The Mason City Globe-Gazette from Mason City, Iowa on February 18, 1931 · Page 11
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February 18, 1931

The Mason City Globe-Gazette from Mason City, Iowa · Page 11

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Mason City, Iowa
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Wednesday, February 18, 1931
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Page 11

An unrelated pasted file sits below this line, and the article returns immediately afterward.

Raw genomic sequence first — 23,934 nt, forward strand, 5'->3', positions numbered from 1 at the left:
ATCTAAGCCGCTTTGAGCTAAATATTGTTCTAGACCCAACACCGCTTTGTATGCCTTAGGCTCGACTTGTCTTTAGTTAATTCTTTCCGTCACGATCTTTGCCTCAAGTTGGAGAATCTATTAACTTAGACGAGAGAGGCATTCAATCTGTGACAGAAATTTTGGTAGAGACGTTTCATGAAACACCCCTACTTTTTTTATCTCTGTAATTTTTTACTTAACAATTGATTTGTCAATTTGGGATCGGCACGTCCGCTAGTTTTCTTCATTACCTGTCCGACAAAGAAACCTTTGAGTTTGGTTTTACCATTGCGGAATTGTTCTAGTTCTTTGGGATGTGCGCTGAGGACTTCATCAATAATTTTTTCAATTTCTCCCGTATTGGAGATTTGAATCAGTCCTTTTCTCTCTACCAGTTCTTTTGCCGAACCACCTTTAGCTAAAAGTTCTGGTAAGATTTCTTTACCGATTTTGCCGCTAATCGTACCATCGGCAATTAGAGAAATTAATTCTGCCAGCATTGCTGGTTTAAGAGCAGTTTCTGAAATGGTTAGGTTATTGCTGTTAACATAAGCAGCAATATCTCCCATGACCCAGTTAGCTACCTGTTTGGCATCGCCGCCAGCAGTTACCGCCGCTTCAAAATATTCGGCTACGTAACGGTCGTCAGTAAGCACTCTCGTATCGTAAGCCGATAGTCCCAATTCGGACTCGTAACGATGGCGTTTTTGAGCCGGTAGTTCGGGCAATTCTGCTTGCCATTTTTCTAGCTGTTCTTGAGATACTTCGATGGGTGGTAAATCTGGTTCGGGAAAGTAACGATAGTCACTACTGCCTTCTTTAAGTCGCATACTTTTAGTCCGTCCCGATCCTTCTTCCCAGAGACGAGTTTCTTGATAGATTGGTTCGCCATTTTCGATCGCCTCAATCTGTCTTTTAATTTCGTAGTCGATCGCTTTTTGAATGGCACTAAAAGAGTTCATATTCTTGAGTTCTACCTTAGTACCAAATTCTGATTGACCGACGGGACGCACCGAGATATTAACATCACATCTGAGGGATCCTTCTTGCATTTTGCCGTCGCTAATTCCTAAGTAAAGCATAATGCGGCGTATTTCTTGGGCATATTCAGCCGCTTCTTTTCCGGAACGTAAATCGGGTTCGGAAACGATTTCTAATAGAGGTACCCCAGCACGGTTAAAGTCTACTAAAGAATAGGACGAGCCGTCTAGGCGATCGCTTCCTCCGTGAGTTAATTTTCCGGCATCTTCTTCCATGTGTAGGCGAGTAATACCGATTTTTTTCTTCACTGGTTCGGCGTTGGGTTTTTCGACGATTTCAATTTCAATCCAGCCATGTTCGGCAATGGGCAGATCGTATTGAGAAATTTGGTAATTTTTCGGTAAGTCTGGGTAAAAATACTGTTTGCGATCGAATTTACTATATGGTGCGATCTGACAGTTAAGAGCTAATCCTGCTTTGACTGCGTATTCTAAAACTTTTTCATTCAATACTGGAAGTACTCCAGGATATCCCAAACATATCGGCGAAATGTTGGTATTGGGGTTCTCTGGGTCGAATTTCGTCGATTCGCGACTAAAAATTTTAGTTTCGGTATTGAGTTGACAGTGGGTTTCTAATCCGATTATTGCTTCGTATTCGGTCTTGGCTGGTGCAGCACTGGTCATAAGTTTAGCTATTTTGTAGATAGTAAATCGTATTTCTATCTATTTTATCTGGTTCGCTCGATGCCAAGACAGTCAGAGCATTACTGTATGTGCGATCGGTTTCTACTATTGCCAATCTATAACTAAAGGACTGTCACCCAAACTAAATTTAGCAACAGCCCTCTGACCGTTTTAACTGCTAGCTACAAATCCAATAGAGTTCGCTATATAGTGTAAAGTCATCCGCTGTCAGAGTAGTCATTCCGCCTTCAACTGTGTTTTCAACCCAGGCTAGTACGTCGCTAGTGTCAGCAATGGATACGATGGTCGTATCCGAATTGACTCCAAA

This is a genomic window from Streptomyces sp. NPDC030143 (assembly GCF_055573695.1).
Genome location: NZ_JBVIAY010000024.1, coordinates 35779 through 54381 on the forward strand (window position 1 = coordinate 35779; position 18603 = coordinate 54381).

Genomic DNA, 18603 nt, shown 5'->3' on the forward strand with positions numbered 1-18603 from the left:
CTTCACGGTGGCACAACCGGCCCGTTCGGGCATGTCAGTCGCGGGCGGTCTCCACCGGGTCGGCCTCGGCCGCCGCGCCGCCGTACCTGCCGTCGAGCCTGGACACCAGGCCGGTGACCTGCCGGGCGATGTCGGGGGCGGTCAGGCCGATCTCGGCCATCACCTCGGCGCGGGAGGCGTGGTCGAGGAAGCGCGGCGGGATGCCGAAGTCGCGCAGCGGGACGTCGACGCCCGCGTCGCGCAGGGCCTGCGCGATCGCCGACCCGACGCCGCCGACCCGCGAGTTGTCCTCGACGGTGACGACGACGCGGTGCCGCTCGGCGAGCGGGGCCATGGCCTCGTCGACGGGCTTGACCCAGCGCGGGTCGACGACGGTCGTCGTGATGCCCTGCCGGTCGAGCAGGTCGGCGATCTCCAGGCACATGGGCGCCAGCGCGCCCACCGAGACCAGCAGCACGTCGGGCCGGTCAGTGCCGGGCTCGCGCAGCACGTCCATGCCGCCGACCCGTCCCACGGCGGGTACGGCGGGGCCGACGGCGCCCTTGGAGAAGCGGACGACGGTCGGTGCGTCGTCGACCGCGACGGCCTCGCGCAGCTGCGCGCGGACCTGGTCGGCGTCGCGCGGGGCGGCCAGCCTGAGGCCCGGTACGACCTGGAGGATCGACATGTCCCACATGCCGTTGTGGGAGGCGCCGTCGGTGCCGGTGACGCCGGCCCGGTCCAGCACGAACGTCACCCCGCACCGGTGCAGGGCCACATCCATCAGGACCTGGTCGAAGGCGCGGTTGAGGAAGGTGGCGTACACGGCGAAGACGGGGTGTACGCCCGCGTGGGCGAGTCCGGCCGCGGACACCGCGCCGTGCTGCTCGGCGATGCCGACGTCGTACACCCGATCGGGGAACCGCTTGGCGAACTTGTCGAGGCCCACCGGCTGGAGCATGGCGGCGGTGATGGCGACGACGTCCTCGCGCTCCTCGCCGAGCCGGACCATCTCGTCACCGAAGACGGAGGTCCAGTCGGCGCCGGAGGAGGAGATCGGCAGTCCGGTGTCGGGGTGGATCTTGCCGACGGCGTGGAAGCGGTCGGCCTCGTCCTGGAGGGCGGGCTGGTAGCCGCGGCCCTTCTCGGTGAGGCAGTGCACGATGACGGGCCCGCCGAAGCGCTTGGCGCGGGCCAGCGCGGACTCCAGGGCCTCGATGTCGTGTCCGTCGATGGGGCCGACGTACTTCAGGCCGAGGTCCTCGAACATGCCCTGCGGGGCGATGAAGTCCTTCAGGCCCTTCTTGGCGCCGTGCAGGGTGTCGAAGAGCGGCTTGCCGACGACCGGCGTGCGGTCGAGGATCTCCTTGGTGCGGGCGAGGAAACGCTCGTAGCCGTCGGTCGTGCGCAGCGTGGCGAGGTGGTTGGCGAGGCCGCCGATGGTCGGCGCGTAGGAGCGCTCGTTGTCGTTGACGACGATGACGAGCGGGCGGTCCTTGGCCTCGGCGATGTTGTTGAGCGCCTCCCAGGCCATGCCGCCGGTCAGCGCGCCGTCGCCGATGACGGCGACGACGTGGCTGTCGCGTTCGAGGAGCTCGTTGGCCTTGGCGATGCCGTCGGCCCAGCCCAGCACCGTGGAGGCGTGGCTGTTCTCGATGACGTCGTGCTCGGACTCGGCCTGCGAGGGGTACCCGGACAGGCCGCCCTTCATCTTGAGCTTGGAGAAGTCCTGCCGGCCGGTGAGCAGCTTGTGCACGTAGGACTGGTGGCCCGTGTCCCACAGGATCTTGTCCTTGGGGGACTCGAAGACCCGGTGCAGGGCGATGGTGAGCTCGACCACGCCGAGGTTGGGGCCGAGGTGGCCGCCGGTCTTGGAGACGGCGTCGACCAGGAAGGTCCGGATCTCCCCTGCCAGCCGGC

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FEBRUARY 18 1931 MASON CITY GLOBE-GAZETTE MAD LAUGHTER BY CEKTKAL. DtESB JUSOLlATlOK-COWllKlHr ]| 1 t _____ _ . . A . t S B JUSOLlATlOK-COWllKlHr ]|U ^A THRILLING MYSTERY STORY * by MILES BURTON BEAD THIS FIRST: On a night of London fog-, Thomas Herrldge, expert cracUsmart, stol the famous Hardu-ay diamonds-and yet when he was .discovered bj the police they were riot in his pos session: Sir Edric Conway, assistan police commissioner, sets Inspecto, Brooks on the trial, but the detec tlve's dead body is delivered to Sh Edric in a packing- case. Young: Dick Penhiimpton, a friend of Sir Edrie's takes the trail. Disguised as a down anti-outer, Dick visits a ha'ngoul known as the -Margate Jetty. He wins the confidence of several suspects and tells them he is looking f"r a job. They promise to tell their boss. The next day a messenger arrives to see Dick and his companion known as Jerry. NOW GO ON WITH THE STORY MUGGS McPINNIS CHAPTER IS The urchin, who had resumed his whistling-, subjected Dick to , the aame careful scrutiny which he had bestowed upon Jerry. The resull t l seemed to satisy him, for he raised his hand in a mock salute. "Evening Captain/ 1 he said pleasantly, "You're 1 wanted over yonder in .Wapping Corner of Creek Street." And without waiting for a reply, he ran off. Dick returned to the back kitchen. "I'm off after my job, Evans," he said. "I can't say when I shall be back, but you had better stay in these rooms till you hear from me I'm not going- to tell you any more so that if anybody comes here anc asks you where I am, you can truthfully say you don't know." "Very good, sir," replied Jerry. And then, rather longingly: "You don't happen to be going anywhere where there's a chance of a scran sir?" "No, it hasn't come to that yet," said Dick. "If it comes to scrapping, I'll take you with me." He set off to walk sharply in the direction of Wapping, with a pleasant thrill of anticipation. He had guessad that the three men whom he had met on the previous evening were not what they seemed. They were cither detectives, or members of some criminal gang who haunted the Margate Jetty for a definite purpose. And it seemed to him highly probable that the latter assumption was correct. It was difficult to understand why three police officej.j should be necessary to watch so insignificant a public house. · · · · If £hey were members of a gang, then it was highly probable that he was on the way. to learn something. Whether that something would be of any use to him in his quest for the murders Of Inspector Brooks it was .impossible to say. But if he played his cards well, he believed that he might at least gain some knowledge of the personnel of the underworld, n. very necessary step upon the path ^which he had marked out for him- jreek- Street proved to be a narrow thorofare, lined on both sides by squalid looking houses leading off Wapping High street. There were not many people about when Dick reached the place, and 'he looked in vain for any of his acquaintances of the previous night. He turned the corner and slouched up the dark street, eagerly scanning the shadows for any sign of those who had sent him the message. Reflecting that he had no instructions as to which corner was intended, he walked the whole length of the street, till he reached the farther end. and found himself on the outskirts of a laby-rinlh of gloomy dwellings, among which meandered evil-smelling alley-ways, dimly lighted by infrequent lamp-posts, i )Here he rested for a few miniitf.-. i4/propped against a wall, his hands ".jin his pockets and his head sunk Jhipon his breast, the very picture of P worthlessnesE. J j From out of the darkness came a Jr-nan. sauntering- towards him. He '/might have been one of his acquain- f tances of the Margate Jetty; Dick ( could not tell for certain. The man passed him so closely as to brush against him. "You're wanted at Number 45," he said, without raising his head or pausing. "Open the door and walk in." Without a word Dick began to walk slowly back along Creek street. Number 45 turned out to be even more dilapidated than its neighbors. The plaster with which.it had once been faced had fallen away in great irregular patches exposing the grimy and irregular brick-work beneath. Not a pane in any of the windows was whole, they having evidently served as targets for the youth of Wapping. The door, level with the pavement, had long ago lost all vestige of paint and seemed to hang precariously upon its rusted hinges. It was easy to see that the house was untenanted and condemned. With a rapid glance round him, Dick pushed open the door. It yielded to his touch, with a melancholy creaking. He found himself in utter darkness, but guessed that he was in a narrow passage. The whole place reeked of damp and of disuse; Dick fancied that he heard the scuttling of rats somewhere around his feet. He felt .a sudden urgent desire for light, for anything to reveal the horrors by -which he felt himself surrounded. But, true to the part which he was playing, he hail not brot even a match-box. He advanced cautiously a few steps along the passage, testing each creaking board with his feet before he trusted his weight upon it. The house seemed empty, and he stopped suddenly, fearing that he might be advancing into some trap. And, as he did so, he heard tho voice. It was impossible to tell the direction from which it came. It echoed, hollow and menacing", among the bare walls and uncarpeted floors. But the tone of it was harsh and imperious, the tone of a man who is accustomed to have his orders obeyed without hesitation or question. "The back room, on your left," it said. Dick groped blindly along the wall, until he found the door. The handle was damp and clammy to his fingers; a shudder of repus- nance ran thru him at its slimy touch. With a definite effort of will he turned it and opened the door. The room was in utter darkness.' a darkness thicker, if possible, than that of the passage he had just left. With faltering steps he advanced into it, feeing the rotten boards sinking beneath hin feet as he did so. And then suddenly, from close at hand, as it seemed, came again the ringing but curiously muffled sound of the voice. "Stay where you are!" Dick obeyed and stood still, his eyes trying vainly to pierce the utter blackness before him. If the room had a window, it had been blocked up, and not a glimmer of light could be seen anywhere. Dick wr/.ed expectantly. That happening was so sudden and unexpected that he could not restrain a sharp cry of amazement. A brilliant flash, as tho the house bad been struck by lightning, filled the whole room for a fraction of a second, leaving behind it a darkness seeming even more profound than before. Dick felt as tho he had been suddenly blinded. He seemed for an instant to have seen the out line of the room, empty, but for a black curtain stretched across Us farther end with something that might have been a table in front of it. Before he had recovered from his iurprise. the voice spoke again. 'Your name?" it. inquired sharply. "Captain Blackwood," replied Dick unfalteringly. "What can you do?" asked the ·oicc. Faced by this sudden question. Dick hesitated. "Ive tried mos; hings," he replied at last. "I can't say that I've made much of a success of any of them. I shouldn't be coking- for.a job now. if I had." "You are, in fact, a waster," saul (Turn to I'aur IK, Column 2 ) . INSECT LIFE By CLIFFORD McBRIDE I Motorist who risks lives of everybody in street, speeding to theater, and then stands in line for half an hour until the next show. XM JUST TRYIN' TO , KEEP MVSELF AWAKE 1 .! Lfift- Handed Applause 1331, bv _Cenlr»l Prfa Bringing Up Father ay QOU^V; I'M QOIKS TO jn OUT BEFORE. OR SHE.VU SQMD PIE OOT OUT WITH THATT- CHPPY HERRI N" OF rM \SHAMeO TO ONJ TV\E "STREET A.M\NVOU- VlA-V/AJ-K DOWM TO tvyV OKPIC.E. VOHA^'S VIHERE'S OFFICE QOV? YOUR WIFE. wuyz.iw L.UFT IT- TOTEXA-^OO TO QFONG »T HOME AS 'SHEV/U'Z. ' TO A. OH-VMLL1E! By McManus 1«31, Iflt'l FoalBfr Srrvift, Inc.. Ore*l Britain rijbts resarrod AIR piusr MUST oe SON\6 Ei«C)--1 HEAR HfeS GaiNQr "TO VtE-P PAX FOR, NICE.' VfeS UP TOR RiC*? -- ME GANE rLOCK, or TO SCUL / , CAD, O GWWG CMS fr - AJO I UM-ON3ED CM owo-- HOT so GATCH Her Plan Misfired By Paul Robinson Higa Pressure HOW DO I K"NOW YOU'RE 0 "DONT VOP.MT a , 30TT1E OF nv «W2-RE57ofze^ , . -- TRftr -eTn£S I T '! 8 { -Trie UFlV WOT5 7tit IDEft U)Mft.£' . i PONT BITE ON THBT Real Sales manship T CAT'S? TuuEMTV-PtUE 7 HAD WO OEA ne'O SEl-i- OMCE ' LOOKS oi_o RACKET UJILL OOOR.ICVE.T! CAUSHT ME OFF G.UO.RD uOiTW MO YOU 5Ee,yoo've. . I HAVEtOT THAT BIRDS ON KA.MD, JO5T10OU). ME ABOUT T«JO DAyS TO GET EM (V). COME Be I M^trj i TAlE ME TO MAVE ' MINI. GWE. f^E. JOST^ LITTLE TIME. TO DO I MUST GIVE HI CM TV-IE UDT AT OCOCE 3Ef=ORE AKlVTH I M2. MAD THERE..' t -SALxj'er-i! IT'S ME UJOUl-OM'T LET US HAv/E JE-S' TUOO OR THREE. TO Nothing to Worry About rr HELPe.D. COM£ BA.CK M to O j OJEl.i_ GET \_OT OF ' EM OACV AJPTER. TOMO1 R.O UJ / By Leslie Forgrave /W/ELL, LADDIE, WEVE f WAO A BUSV DAV BUT V V/E'VE. MADB PROGRESS ( IN OUR PREPARATlOMS V, POR OUR BIS (SAME HUNT.' LET'S SEE--· TEMTS, GUMS BUTSEE.SIR WORCESTERSHIRE, WILL. THE.V LET US RIDE ON A STREET CAR WITH ALL THEM THINGS ? STREET CAR? MV DEAR CHAR WE. CAM'T TAKE A STREET CAR TO AFRICA/ DO WE HAVE. TO WAL.K? About Skates?